WASHINGTON (DTN) -- Weighed down by a rallying U.S. Dollar Index and a selloff in U.S. equity markets triggered by default warnings from Treasury Secretary Janet Yellen, oil futures nearest delivery on the New York Mercantile Exchange and Brent crude traded on the Intercontinental Exchange turned lower Tuesday. Traders were positioning ahead of weekly inventory data released Tuesday afternoon by the American Petroleum Institute that is expected to show a second consecutive build in domestic gasoline stockpiles.
In prepared remarks before the U.S. Senate Banking Committee, Yellen warned on Tuesday that Congress must raise the debt ceiling by Oct. 18 to avert the first default in U.S. history.
"The full faith and credit of the United States would be impaired, and our country would likely face a financial crisis and economic recession," said Yellen.
Late Monday, Senate Republicans blocked a bill to fund the federal government until Dec. 3 and raise the debt ceiling. Yellen cautioned that even flirting with a default could rattle financial markets.
The Dow Jones Industrial dropped more than 600 points at its low point on Tuesday before paring losses somewhat to a little more than 550 points or 1.6% late afternoon. U.S. Dollar Index, meanwhile, rallied 0.43% against a basket of foreign currencies to settle at a 93.780 11-month high, while weighing on the front-month West Texas Intermediate futures contract.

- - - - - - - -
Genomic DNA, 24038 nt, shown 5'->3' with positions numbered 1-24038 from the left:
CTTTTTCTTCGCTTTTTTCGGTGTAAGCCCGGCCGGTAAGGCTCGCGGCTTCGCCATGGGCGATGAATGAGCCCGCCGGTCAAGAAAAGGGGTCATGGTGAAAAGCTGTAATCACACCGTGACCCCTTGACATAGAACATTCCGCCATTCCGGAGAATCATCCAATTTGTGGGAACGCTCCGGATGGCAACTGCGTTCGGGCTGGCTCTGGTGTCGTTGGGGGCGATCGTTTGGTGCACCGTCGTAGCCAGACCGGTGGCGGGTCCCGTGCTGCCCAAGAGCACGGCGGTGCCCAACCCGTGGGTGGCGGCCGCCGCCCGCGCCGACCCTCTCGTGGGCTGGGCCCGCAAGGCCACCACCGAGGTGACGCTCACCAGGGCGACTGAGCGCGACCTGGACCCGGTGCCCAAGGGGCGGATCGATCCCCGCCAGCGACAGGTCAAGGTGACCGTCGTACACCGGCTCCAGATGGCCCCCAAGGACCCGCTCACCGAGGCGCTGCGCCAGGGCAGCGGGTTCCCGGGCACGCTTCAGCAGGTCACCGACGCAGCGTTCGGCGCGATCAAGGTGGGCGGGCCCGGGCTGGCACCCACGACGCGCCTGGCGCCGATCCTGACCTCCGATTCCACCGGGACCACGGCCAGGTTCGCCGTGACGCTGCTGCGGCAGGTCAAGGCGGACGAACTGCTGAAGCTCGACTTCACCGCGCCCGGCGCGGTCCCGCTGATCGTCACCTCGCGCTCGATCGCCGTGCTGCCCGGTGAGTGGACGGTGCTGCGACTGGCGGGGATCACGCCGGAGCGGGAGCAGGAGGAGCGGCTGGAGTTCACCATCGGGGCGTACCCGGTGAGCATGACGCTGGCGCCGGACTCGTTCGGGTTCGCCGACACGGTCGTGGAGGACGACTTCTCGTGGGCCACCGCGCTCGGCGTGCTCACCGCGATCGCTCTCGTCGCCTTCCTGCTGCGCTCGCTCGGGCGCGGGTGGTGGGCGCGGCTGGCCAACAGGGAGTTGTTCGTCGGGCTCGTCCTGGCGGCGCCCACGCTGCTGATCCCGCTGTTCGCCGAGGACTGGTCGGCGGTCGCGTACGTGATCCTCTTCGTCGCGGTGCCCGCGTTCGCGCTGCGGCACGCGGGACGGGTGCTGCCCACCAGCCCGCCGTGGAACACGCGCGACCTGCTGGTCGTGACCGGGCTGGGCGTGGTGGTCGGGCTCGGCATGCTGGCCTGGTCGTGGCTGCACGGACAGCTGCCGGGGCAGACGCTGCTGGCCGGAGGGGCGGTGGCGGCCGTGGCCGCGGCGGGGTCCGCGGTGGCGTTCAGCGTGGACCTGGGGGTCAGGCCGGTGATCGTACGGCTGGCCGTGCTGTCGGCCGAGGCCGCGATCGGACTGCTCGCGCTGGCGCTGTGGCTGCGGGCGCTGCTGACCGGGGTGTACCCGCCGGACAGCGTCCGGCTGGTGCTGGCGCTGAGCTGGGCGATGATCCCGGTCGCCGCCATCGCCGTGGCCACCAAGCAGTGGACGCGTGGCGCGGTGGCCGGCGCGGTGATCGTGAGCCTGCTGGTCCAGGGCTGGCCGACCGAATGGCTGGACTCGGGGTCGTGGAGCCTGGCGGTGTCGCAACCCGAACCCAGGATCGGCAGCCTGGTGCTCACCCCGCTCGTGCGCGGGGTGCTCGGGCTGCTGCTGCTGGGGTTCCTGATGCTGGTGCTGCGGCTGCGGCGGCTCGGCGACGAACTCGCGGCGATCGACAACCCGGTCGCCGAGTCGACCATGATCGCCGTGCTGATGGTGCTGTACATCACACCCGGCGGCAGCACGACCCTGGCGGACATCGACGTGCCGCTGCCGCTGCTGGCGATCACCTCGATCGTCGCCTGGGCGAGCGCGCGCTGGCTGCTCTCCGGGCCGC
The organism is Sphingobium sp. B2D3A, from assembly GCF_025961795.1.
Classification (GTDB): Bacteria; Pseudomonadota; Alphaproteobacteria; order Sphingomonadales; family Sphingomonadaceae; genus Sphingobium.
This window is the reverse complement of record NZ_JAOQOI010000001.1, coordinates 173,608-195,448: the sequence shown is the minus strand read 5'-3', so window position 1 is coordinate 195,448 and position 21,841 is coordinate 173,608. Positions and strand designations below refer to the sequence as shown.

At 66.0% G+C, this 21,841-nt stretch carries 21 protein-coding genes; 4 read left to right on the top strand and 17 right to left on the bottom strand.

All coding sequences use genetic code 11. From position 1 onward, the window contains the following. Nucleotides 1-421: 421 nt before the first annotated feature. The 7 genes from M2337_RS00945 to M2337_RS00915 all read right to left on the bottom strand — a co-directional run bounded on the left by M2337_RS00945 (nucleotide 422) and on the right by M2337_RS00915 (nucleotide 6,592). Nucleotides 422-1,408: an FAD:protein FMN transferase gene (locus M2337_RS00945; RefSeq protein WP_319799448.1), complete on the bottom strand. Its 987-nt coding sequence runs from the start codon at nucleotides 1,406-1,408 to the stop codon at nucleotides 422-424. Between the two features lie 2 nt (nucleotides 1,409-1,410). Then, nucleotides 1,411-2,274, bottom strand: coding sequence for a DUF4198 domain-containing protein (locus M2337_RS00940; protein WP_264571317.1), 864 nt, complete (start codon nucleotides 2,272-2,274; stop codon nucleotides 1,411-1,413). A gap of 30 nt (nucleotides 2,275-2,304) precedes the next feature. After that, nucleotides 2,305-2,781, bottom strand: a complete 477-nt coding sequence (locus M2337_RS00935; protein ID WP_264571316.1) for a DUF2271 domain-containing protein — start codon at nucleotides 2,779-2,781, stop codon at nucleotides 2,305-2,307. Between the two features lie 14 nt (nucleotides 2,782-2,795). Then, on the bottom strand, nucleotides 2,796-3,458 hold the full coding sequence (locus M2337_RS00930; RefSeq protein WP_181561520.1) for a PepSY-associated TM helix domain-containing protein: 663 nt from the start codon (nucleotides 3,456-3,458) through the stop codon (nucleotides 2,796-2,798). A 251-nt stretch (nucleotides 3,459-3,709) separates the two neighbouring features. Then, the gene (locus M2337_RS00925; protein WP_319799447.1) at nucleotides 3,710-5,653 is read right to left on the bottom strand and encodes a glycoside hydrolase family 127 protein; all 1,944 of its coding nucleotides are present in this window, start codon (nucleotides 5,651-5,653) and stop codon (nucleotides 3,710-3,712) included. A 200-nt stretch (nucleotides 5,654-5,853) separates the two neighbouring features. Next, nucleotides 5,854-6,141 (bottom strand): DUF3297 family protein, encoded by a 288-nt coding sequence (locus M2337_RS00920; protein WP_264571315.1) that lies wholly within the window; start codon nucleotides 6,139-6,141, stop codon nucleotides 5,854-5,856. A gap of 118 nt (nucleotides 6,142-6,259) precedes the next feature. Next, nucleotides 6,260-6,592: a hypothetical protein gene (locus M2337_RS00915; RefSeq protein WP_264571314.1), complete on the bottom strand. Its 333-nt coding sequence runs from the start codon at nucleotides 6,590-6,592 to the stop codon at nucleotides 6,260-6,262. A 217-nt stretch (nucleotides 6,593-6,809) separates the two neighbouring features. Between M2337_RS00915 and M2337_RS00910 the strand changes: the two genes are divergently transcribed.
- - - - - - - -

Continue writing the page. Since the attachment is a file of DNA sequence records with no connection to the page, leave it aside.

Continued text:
At settlement, NYMEX November WTI futures slipped $0.16 to $75.29 barrel (bbl) after trading as high as $76.67 earlier in the session. ICE November Brent retreated from a 35-month spot high $80.75 bbl to settle a tad above $79 bbl. NYMEX October ULSD futures declined 0.70 cent to $2.2890 gallon from a fresh 35-month spot high of $2.3320 gallon, and front-month RBOB futures fell 2.18 cents or 1% to $2.2019 gallon.
Tuesday afternoon, oil traders awaited the release of weekly inventory data from the API, with U.S. crude oil inventories seen falling by 2.5 million bbl in the week ended Sept. 24. Gasoline stockpiles are expected to rise by 900,000 bbl from the previous week, while distillates supplies are seen falling 1.3 million bbl. Refinery run rates likely rose by 0.8% from the previous week to 88.3% of capacity.
The closely watched survey from the API is scheduled for release 4:30 p.m. EDT.
DTN Refined Fuels demand data show U.S. gasoline consumption increased 1.4% in the week ended Sept. 24, while weakening seasonally after being down 1.3% from 2019 levels in the prior week. Diesel demand, meanwhile, increased 1.5% from the prior week, while up 0.9% relative to the same week in 2019.
Earlier in the session, oil futures were up sharply on the news of deepening fuel shortages in the European Union and China where record runs in gas prices and depleted inventories stocked concerns over global energy crunch. Dutch TTF (Title Transfer Facility) and UK NBP (National Balancing Point) natural gas prices both hit all-time settlement highs on Monday.
The natural gas crisis in Europe is set to intensify as winter heating season approaches, with supplies insufficient to keep up with current demand, let alone build stockpiles for what will be increased demand during the winter months.
"If it's a cold winter in Europe or Asia, we have a big problem," said Ben Lucklock, co-head of the world's second largest oil trading house Trafigura. "If it's cold, and on top, it isn't windy, then we have a much bigger problem. We will face shortages. I struggle to see anything but higher prices."
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